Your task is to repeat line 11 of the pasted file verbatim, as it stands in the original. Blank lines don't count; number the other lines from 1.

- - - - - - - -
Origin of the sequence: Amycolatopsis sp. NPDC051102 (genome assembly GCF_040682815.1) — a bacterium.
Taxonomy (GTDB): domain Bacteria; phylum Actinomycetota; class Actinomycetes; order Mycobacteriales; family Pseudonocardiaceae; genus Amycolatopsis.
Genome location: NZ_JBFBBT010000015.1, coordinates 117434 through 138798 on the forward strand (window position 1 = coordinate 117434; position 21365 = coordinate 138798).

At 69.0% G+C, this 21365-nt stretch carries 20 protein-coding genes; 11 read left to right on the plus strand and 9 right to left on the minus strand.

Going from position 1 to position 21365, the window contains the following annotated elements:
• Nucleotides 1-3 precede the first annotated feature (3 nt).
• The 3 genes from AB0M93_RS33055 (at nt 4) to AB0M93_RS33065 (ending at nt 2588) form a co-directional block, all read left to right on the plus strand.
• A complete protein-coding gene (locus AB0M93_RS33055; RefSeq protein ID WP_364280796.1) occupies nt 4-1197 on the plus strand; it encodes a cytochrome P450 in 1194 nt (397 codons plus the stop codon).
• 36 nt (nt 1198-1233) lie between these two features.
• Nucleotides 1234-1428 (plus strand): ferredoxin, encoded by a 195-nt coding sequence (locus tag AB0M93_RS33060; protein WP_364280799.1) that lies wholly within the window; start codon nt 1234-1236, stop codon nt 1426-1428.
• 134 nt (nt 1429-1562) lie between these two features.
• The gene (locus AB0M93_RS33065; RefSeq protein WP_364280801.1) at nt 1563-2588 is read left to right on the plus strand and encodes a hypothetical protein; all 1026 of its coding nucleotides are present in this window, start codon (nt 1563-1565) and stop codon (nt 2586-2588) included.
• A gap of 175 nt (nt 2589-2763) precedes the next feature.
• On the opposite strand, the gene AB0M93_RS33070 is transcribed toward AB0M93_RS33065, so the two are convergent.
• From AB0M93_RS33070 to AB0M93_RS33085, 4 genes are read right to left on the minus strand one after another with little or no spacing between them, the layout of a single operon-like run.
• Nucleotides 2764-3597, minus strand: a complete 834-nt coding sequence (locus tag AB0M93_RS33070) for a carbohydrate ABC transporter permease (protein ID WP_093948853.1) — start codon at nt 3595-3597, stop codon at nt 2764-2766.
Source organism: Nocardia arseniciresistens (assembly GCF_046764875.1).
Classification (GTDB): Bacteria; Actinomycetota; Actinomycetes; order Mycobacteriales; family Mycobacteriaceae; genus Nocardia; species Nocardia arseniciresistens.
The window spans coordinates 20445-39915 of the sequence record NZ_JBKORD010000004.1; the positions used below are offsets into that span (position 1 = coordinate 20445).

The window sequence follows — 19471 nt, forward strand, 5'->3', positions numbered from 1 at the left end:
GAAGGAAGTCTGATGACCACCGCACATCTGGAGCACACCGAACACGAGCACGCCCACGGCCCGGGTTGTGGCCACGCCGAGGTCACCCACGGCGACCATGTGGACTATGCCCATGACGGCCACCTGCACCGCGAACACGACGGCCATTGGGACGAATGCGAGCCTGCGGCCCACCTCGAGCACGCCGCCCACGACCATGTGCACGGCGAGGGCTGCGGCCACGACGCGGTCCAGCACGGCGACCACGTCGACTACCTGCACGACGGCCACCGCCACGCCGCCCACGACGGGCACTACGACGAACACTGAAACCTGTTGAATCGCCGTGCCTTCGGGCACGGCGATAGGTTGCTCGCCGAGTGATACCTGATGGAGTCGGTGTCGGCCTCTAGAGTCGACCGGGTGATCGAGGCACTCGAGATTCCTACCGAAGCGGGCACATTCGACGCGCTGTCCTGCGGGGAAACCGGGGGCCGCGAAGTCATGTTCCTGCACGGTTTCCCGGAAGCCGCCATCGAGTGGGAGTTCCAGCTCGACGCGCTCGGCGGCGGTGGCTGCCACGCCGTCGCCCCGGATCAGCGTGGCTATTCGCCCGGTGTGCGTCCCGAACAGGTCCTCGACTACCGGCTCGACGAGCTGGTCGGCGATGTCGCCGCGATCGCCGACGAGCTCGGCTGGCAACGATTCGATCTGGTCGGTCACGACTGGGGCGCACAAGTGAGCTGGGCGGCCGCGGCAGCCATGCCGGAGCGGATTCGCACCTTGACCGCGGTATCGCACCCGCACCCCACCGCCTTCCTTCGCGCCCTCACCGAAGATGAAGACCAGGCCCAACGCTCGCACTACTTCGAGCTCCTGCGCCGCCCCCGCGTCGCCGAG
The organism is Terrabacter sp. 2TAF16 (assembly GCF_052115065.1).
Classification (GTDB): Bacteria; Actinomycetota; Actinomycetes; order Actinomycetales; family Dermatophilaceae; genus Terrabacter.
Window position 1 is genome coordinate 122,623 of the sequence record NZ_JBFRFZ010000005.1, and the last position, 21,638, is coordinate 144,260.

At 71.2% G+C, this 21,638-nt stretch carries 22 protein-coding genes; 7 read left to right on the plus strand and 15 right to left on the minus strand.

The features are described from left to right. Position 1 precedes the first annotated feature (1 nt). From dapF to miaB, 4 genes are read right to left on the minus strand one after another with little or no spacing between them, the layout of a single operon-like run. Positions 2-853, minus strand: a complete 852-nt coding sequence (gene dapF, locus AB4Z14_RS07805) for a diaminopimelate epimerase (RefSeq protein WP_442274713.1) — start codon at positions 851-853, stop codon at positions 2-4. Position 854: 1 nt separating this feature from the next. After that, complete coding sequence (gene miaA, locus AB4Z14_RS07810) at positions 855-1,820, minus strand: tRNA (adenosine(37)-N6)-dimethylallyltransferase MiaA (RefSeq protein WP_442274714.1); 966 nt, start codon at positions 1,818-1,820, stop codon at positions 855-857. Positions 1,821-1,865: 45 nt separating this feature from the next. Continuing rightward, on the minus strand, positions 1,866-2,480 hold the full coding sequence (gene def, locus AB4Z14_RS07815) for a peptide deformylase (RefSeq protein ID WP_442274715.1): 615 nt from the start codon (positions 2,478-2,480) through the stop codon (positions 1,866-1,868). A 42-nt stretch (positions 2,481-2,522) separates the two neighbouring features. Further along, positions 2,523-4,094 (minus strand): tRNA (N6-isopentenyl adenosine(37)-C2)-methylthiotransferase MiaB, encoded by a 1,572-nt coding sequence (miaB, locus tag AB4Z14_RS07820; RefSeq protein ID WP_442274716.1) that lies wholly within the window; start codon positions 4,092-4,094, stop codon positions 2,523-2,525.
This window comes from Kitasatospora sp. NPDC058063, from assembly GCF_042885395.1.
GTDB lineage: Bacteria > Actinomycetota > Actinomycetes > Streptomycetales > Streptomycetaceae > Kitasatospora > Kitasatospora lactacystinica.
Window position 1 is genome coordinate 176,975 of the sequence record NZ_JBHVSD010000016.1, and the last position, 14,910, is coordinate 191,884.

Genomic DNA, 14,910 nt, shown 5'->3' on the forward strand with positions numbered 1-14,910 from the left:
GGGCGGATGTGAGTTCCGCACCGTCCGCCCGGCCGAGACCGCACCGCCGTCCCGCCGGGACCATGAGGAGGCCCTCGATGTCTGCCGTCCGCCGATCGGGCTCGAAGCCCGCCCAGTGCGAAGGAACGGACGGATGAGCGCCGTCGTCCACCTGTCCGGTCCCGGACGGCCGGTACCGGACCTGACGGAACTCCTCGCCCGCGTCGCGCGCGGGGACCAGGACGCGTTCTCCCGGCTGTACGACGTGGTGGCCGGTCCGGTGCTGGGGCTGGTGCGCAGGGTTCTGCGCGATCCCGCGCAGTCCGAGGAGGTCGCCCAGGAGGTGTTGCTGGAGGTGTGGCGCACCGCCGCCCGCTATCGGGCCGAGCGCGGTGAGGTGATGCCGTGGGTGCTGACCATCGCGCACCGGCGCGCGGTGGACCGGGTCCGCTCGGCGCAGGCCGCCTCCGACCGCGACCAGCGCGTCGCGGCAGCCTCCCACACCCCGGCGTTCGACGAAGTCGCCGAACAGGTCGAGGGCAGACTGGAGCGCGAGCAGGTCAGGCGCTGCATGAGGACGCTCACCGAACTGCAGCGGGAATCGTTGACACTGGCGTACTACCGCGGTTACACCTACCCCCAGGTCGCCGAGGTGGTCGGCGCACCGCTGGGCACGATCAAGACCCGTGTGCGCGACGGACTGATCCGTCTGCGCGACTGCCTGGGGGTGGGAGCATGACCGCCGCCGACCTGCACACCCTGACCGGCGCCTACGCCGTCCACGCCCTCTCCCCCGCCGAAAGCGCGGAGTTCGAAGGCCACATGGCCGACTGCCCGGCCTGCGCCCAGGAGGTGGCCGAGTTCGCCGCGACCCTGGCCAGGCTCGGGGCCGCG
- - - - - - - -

• 134 nt (nt 1429-1562) lie between these two features.